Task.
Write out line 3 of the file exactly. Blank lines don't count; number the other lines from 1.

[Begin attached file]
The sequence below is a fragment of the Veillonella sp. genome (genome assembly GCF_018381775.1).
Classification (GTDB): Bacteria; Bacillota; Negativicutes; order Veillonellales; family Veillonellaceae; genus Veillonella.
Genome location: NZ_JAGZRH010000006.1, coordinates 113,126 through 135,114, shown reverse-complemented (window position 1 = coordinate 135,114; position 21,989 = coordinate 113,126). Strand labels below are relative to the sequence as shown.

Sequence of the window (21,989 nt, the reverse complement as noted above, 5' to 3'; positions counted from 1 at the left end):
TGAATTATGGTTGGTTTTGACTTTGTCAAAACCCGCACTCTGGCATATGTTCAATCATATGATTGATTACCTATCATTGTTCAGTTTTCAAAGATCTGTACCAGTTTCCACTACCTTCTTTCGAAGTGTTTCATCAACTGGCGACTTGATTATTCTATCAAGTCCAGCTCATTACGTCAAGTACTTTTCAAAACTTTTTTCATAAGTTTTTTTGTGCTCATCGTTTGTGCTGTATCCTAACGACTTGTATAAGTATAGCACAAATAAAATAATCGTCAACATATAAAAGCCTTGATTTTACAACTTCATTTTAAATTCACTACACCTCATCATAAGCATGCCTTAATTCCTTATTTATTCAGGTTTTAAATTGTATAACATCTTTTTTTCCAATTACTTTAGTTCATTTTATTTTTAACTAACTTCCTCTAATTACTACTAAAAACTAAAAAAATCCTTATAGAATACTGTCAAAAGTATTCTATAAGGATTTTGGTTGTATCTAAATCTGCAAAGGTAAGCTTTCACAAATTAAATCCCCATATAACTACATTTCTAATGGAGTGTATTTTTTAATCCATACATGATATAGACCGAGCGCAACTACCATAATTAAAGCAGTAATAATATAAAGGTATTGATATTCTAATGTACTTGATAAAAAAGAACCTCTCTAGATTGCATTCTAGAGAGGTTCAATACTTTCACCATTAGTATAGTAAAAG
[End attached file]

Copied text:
Genome location: NZ_JAGZRH010000006.1, coordinates 113,126 through 135,114, shown reverse-complemented (window position 1 = coordinate 135,114; position 21,989 = coordinate 113,126). Strand labels below are relative to the sequence as shown.